Enter urban jungle

In the art/architecture scene there was a period with green hype around 2009. The cities were to become green again; balconies, windowsills, rooftops were to become local farms – to connect us with the food supply, the nature, all the things good and green. (See for instance here or here).

However, nature is not just home made tomato chutney. Greenization comes with issues. Enter nature, enter the battle between man and nature. How about having insects and/or pesticides all over our cities? I can see the rats loving the new urban farms. Some places have recently suffered from an increase in “city rabbits”, and after them, “city foxes”. What’s next, “city wolves?” How about bugs? The bed bugs, that basically disappeared in the 50s (as a result of DDT), are back, having invaded thousands of hotels, camping sites, malls, movie theaters. They’ve even taken over the ladies’ clothes section of Macy’s in New York. Nature making a comeback.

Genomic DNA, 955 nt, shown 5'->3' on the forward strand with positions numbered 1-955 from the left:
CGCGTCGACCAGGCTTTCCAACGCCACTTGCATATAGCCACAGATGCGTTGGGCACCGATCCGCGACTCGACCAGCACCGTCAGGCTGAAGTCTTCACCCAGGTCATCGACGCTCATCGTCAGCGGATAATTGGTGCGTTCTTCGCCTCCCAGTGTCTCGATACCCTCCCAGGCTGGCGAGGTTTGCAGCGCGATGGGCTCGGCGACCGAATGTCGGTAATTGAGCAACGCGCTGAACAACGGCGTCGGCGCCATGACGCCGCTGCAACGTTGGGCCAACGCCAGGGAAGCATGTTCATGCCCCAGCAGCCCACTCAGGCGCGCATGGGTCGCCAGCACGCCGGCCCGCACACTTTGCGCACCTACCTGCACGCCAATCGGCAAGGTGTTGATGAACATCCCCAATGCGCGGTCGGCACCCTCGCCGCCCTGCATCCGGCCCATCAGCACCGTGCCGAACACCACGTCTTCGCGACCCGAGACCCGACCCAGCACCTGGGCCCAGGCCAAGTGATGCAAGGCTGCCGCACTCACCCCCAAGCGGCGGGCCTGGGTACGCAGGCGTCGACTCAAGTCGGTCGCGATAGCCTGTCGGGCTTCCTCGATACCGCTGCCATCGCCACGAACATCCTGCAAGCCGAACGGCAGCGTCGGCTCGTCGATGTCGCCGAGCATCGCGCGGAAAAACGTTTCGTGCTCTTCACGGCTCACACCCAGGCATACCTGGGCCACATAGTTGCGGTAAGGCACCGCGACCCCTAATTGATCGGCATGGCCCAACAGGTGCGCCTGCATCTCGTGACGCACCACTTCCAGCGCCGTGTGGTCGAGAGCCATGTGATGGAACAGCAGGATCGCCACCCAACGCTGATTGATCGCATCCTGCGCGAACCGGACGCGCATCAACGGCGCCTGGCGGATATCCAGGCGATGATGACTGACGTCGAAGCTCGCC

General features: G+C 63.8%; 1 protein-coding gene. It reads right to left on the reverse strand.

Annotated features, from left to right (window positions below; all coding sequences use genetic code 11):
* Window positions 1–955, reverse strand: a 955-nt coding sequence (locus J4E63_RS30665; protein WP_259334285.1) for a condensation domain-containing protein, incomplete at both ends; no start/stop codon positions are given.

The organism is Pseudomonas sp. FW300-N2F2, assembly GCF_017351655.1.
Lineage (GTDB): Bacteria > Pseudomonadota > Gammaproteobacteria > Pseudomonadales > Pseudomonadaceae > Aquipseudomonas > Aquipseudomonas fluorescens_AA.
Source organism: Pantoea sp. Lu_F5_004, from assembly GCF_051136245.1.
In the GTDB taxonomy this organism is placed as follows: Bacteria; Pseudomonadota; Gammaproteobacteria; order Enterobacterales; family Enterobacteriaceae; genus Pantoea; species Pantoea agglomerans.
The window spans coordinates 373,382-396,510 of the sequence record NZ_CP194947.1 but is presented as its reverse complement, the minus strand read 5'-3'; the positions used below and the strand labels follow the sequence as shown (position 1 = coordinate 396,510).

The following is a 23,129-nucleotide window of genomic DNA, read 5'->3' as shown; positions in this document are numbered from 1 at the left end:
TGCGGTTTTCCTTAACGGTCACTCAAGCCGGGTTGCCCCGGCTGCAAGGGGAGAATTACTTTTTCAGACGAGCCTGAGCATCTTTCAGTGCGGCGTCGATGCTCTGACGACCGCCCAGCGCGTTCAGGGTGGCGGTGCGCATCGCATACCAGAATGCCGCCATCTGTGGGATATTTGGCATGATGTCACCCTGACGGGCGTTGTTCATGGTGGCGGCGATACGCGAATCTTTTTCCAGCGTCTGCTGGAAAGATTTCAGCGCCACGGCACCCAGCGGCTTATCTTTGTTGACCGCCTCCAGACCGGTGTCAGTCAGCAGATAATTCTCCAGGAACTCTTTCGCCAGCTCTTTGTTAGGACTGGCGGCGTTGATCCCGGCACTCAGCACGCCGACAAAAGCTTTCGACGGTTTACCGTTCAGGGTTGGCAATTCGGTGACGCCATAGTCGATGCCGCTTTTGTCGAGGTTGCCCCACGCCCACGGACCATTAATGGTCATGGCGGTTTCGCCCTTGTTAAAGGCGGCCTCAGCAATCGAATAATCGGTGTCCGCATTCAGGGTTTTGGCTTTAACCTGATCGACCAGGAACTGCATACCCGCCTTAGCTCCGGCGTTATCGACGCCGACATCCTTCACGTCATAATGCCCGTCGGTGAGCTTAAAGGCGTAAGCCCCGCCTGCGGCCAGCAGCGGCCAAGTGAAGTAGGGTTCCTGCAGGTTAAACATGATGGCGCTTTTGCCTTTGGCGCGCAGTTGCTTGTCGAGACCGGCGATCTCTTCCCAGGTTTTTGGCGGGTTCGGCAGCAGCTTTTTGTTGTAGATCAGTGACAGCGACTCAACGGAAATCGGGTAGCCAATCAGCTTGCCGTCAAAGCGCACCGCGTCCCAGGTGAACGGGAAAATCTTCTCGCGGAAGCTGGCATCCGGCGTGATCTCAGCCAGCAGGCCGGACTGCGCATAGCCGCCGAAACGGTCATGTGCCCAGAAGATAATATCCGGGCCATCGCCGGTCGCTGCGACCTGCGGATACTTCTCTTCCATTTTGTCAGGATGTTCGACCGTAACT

Recent years have brought forth huge rising numbers of youth unemployment. In the west, there are huge numbers of unemployed young people without a sense of belonging to society. This is a threat to the social contract altogether. Take the riots in England, for example, where the laws appear to be out of the window. Ask any 20-year old from England or elsewhere, if he or she identifies with society. Even if they aren’t out on the streets wreaking havoc, the answer might be no. Maybe they say something about everybody looking out for their own interests, or refer to “the law of the jungle”.

Architecture has at times been notoriously naive about the human nature. Take all the housing projects in the 60s and 70s, that were supposed to be all about the good for the people. Well, many of them have become slums now. So, be careful what you ask for when you make visions of an urban jungle. We might get exactly that.

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